Political factors have also played a significant role in the conflict. Both countries gained independence from the Soviet Union in 1991, and the Nagorno-Karabakh issue became a central point of contention. The self-declared Nagorno-Karabakh Republic, backed by Armenia, asserted its independence, leading to a full-scale war in the early 1990s. Since then, multiple ceasefires and peace negotiations have been attempted, but the conflict has never been fully resolved.
Geopolitical interests have also played a role in the Nagorno-Karabakh conflict. Azerbaijan has gained support from Turkey and Israel, while Armenia has strong ties to Russia, which maintains a military presence in Armenia. These external alliances have provided the conflicting parties with military and diplomatic backing, making it even more intractable.
International Support for Armenia and Azerbaijan in Ongoing Conflict
The Nagorno-Karabakh conflict, a disputed territory within Azerbaijan’s borders, has been ongoing for decades. Armenia and Azerbaijan have received support from various international actors, including Russia, Iran, France, the United States, Turkey, Israel, Pakistan, and Iran. Armenia has maintained strong cultural and historical ties with Russia, which operates a military base in Armenia and supplies the nation with military equipment. Iran maintains neutrality while diplomatically engaging with both sides. France has a sizable Armenian diaspora, contributing to the strong political and cultural ties between the two nations. The French government has supported Armenia diplomatically, advocating for a peaceful resolution and condemning the use of force.
The United States, home to a significant Armenian diaspora, has expressed support for Armenia’s right to self-determination and provided humanitarian assistance. However, the U.S. has also maintained relations with Azerbaijan, complicating its stance. Turkey, Azerbaijan’s closest ally, has provided political support to Azerbaijan and has even been accused of providing military assistance during the 2020 conflict. Israel has developed a strong strategic partnership with Azerbaijan, primarily centred on energy cooperation and arms sales. Pakistan has voiced support for Azerbaijan’s territorial integrity, aligning with its stance against Armenian control of Nagorno-Karabakh. Iran, despite maintaining a neutral stance, has historical tensions with Azerbaijan due to its large ethnic Azeri population.
International support for Armenia and Azerbaijan is not limited to these countries. Various international organizations, such as the United Nations and the Organization for Security and Cooperation in Europe (OSCE), have been actively involved in mediation efforts. The path to resolving this longstanding conflict will require diplomatic skills and international cooperation to balance the interests of the involved parties and promote stability in the South Caucasus region.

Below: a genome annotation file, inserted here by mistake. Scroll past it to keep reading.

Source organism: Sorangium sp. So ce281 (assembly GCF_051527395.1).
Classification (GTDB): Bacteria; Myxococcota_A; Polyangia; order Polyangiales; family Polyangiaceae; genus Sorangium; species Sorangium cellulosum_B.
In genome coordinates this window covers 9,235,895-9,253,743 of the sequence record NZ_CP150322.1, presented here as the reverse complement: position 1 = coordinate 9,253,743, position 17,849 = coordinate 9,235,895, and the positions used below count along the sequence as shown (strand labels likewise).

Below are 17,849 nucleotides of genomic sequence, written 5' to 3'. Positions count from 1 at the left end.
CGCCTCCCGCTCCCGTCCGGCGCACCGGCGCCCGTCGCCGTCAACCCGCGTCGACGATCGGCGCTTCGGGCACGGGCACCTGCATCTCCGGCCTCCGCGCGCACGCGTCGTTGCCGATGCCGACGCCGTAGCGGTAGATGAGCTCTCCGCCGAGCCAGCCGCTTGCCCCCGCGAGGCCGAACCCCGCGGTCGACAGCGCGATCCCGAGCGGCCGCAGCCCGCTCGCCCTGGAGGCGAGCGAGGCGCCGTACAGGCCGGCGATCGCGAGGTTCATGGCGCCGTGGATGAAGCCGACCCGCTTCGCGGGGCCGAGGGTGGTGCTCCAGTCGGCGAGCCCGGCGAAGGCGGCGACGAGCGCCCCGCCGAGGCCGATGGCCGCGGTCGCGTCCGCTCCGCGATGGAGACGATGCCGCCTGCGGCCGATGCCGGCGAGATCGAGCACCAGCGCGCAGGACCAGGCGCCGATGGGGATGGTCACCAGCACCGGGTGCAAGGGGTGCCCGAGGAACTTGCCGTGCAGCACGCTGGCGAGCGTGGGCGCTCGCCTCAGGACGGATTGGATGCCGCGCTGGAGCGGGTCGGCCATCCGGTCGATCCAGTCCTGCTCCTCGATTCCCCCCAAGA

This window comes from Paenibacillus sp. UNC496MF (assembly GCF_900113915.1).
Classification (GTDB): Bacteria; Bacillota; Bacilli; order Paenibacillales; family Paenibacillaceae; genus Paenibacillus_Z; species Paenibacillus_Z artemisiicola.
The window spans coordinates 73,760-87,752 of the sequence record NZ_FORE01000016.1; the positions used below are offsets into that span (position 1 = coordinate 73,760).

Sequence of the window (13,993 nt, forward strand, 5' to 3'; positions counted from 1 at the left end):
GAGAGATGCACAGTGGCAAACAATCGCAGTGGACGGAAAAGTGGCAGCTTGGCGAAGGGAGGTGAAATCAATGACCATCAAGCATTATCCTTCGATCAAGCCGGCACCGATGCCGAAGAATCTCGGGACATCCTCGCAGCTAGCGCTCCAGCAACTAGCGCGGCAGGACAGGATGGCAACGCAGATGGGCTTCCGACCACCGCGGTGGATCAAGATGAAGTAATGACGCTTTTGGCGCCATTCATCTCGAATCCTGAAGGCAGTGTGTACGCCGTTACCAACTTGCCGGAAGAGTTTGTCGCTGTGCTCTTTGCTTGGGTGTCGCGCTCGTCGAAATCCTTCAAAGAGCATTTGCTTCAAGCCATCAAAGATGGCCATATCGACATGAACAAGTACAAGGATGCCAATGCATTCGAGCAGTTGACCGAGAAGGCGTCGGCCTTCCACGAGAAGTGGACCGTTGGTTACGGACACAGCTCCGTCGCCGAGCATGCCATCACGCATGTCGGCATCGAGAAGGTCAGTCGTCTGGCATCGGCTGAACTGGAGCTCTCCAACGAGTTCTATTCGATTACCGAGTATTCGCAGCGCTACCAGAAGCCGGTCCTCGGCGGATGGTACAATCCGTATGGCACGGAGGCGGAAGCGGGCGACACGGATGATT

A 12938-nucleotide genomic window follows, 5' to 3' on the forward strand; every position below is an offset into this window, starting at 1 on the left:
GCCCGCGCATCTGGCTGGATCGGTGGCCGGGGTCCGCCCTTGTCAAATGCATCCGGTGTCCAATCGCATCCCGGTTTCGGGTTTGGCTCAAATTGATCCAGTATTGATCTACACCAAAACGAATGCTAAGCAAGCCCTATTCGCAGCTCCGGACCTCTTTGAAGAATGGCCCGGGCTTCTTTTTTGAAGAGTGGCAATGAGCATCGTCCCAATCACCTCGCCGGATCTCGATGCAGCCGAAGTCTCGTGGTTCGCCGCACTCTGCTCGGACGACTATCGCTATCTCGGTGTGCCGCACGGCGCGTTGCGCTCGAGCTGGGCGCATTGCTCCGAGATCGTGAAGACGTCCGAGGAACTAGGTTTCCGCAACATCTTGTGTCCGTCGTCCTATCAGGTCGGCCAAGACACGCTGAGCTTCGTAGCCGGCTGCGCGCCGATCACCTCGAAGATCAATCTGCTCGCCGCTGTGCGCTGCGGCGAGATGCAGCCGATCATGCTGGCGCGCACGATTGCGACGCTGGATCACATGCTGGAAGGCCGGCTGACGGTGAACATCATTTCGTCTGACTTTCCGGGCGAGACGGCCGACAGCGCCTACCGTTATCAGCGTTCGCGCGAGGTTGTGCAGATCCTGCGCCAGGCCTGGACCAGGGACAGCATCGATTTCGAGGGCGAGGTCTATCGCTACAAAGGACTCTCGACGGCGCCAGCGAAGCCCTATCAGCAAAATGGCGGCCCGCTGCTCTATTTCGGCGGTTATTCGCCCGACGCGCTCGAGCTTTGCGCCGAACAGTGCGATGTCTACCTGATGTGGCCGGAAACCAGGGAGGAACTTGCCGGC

Armenia’s Territorial Losses: Unpacking the Consequences
Armenia has experienced significant territorial losses due to the Nagorno-Karabakh conflict, a long-standing dispute over the predominantly Armenian-populated region of Nagorno-Karabakh. The conflict escalated into a full-scale war, leading to significant changes in the territorial control of both countries. Armenia’s most substantial loss was the return of parts of Nagorno-Karabakh to Azerbaijani control, as per a ceasefire agreement brokered by Russia.
The Lachin Corridor, a strategic land bridge connecting Armenia to Nagorno-Karabakh, was also ceded to Azerbaijani control, limiting Armenia’s direct access to the region. Kelbajar, a district in western Nagorno-Karabakh, was also returned to Azerbaijani control, highlighting the historical and strategic significance of the region for both sides. Aghdam, a district between Nagorno-Karabakh and the Azerbaijani mainland, was also returned to Azerbaijani control.
These territorial losses have had profound implications for Armenia, both domestically and internationally. Humanitarian concerns have arisen from the displacement of civilians, particularly ethnic Armenians, leading to a refugee crisis. Political turmoil has ensued, with protests demanding the resignation of then-Prime Minister Nikol Pashinyan. Armenia’s strategic position in the South Caucasus has been weakened, with the loss of the Lachin Corridor causing direct land connections between Armenia and Nagorno-Karabakh.
International diplomacy has also been reshaped by the conflict, with Russia emerging as a key broker and regional powers like Turkey and Iran influencing the outcome. The future of Nagorno-Karabakh remains uncertain, with ongoing tensions and unresolved issues in the region.